We shovel out the lodge in the winter and open for a ski and snowshoe season. Our guests share the valley with only a handful of other folks and the multitude of nooks and crannies that we can discover together is endless. Winter is a magical time to visit!

Get a group of friends together or come as a couple up to O’Hara this winter. We still have a few nights open so please give us a call.

Winter at O’Hara

The early season blanket of snow on our cat.

This week is opening week. Time to shovel out the snowcat and warm up the lodge for our winter season. We will be ready to welcome our winter guests next week and are really looking forward to our ski season. We will be welcoming back lots of friends as well as introducing others for the first time to the magic that O’Hara has to offer when the snow blankets the terrain. We hope to see the wolverine tracks and if we are lucky even catch a glimpse of those backyard nomads.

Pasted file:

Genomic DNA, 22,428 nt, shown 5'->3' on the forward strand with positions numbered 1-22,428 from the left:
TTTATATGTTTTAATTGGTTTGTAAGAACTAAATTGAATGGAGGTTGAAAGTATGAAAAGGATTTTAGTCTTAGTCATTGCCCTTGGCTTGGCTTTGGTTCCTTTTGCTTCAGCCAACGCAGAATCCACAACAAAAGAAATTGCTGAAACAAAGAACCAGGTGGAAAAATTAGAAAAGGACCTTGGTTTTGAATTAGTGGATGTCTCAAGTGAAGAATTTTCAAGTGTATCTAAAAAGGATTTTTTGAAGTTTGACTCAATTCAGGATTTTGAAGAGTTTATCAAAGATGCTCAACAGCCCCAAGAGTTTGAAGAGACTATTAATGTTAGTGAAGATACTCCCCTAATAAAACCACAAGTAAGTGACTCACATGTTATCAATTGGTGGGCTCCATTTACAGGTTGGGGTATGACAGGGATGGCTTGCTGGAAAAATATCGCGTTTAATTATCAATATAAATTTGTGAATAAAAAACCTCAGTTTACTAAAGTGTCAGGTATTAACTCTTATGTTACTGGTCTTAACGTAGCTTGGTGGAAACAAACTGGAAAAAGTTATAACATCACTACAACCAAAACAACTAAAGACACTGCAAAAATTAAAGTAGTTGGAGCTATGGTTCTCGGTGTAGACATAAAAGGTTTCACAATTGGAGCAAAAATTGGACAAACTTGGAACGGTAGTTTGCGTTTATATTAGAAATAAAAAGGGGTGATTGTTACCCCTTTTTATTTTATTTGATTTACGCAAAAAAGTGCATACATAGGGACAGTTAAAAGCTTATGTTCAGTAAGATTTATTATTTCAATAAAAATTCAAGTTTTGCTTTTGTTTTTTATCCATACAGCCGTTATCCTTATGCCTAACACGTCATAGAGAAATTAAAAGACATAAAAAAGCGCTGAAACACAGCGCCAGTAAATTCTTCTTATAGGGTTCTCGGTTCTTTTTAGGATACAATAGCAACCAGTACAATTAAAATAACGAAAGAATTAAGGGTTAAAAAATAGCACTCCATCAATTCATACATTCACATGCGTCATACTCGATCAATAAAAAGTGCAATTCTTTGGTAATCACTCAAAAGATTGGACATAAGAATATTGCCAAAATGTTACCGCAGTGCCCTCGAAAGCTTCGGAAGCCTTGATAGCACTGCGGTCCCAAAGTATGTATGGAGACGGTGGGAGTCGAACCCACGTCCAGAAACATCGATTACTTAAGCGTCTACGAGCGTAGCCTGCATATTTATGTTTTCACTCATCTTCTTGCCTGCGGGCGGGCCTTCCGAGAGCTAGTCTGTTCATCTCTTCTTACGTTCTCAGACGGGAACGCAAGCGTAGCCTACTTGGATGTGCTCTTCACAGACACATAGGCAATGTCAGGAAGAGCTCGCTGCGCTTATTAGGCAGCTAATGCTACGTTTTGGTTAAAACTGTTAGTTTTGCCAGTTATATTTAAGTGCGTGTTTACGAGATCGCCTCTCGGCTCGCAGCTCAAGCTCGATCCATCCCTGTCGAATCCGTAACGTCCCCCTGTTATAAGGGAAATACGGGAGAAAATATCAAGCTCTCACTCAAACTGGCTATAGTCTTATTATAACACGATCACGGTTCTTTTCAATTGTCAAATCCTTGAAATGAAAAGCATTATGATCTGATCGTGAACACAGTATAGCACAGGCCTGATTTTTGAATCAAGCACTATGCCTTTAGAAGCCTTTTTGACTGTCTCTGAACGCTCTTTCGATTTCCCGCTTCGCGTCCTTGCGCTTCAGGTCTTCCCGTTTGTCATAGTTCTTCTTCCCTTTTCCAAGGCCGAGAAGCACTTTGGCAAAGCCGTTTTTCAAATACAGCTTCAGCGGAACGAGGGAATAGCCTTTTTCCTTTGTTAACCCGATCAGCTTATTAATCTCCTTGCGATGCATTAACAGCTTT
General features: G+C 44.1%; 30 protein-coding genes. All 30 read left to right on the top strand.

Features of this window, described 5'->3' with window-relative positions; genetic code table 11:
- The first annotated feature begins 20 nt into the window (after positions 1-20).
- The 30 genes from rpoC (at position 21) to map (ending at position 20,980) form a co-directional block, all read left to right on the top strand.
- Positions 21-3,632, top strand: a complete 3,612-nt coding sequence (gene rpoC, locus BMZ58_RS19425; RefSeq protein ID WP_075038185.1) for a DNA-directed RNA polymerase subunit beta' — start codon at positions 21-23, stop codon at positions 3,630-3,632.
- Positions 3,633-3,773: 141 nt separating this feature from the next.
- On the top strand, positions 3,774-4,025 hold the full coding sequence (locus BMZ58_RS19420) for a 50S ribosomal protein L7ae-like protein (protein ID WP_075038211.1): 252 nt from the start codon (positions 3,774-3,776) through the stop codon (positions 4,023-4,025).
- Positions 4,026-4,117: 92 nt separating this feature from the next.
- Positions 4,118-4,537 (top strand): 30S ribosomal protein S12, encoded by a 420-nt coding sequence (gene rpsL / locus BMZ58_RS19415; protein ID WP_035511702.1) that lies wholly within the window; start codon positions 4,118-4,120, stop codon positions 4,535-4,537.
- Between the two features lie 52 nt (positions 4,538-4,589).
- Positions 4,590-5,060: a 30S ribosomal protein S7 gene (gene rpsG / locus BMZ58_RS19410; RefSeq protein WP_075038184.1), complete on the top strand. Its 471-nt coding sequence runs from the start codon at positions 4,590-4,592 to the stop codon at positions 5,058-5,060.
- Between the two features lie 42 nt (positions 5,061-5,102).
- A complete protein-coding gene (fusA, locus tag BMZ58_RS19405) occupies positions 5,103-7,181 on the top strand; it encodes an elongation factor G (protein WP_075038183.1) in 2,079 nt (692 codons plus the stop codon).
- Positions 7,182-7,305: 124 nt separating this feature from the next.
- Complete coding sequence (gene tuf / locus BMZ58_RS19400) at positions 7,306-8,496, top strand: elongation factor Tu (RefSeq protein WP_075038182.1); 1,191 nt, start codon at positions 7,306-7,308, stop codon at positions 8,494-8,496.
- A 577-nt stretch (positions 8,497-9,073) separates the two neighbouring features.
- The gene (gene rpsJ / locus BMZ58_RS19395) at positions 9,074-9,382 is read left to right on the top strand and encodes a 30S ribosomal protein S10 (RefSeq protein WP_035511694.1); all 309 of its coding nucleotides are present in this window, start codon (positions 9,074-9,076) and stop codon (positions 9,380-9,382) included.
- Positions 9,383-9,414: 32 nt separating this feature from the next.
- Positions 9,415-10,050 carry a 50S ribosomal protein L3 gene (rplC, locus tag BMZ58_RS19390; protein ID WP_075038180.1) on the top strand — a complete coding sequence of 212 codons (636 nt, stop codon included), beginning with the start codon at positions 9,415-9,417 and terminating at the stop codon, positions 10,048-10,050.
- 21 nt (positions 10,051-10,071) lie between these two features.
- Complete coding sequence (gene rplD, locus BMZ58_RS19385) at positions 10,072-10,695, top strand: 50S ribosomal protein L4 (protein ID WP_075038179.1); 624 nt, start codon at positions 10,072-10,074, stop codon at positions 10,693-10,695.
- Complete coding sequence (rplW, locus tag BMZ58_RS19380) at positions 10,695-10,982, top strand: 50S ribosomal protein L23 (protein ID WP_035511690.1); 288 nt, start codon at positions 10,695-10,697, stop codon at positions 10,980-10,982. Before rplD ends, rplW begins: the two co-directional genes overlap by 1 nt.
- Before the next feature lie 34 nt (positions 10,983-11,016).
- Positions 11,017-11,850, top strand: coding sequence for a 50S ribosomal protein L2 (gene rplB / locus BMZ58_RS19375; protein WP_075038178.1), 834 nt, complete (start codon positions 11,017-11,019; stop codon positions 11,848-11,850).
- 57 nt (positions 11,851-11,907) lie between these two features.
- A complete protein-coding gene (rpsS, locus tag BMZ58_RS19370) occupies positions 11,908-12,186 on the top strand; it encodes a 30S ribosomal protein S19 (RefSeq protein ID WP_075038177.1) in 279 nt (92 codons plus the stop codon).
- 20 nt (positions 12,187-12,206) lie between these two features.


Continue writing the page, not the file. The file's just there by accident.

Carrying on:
The Mountain Goats in their camouflaged white coats will be sunning themselves above our ski tracks and the Pine Martens making tracks all over the place as the search out their next meal. Each weekend we are open we welcome people at the lodge on Saturday and Sunday between noon and 2 pm to join us for a light lunch and the Trails Club Day shelter is open as a warming hut for those just wanting to ski into the area for the day and eat their own packed lunch and light fire in the wood stove. We also start a regular schedule of grooming and track setting on the O’Hara road, which we will let you know on our website each week.

Happy Trails and we look forward to seeing you at the lake this winter!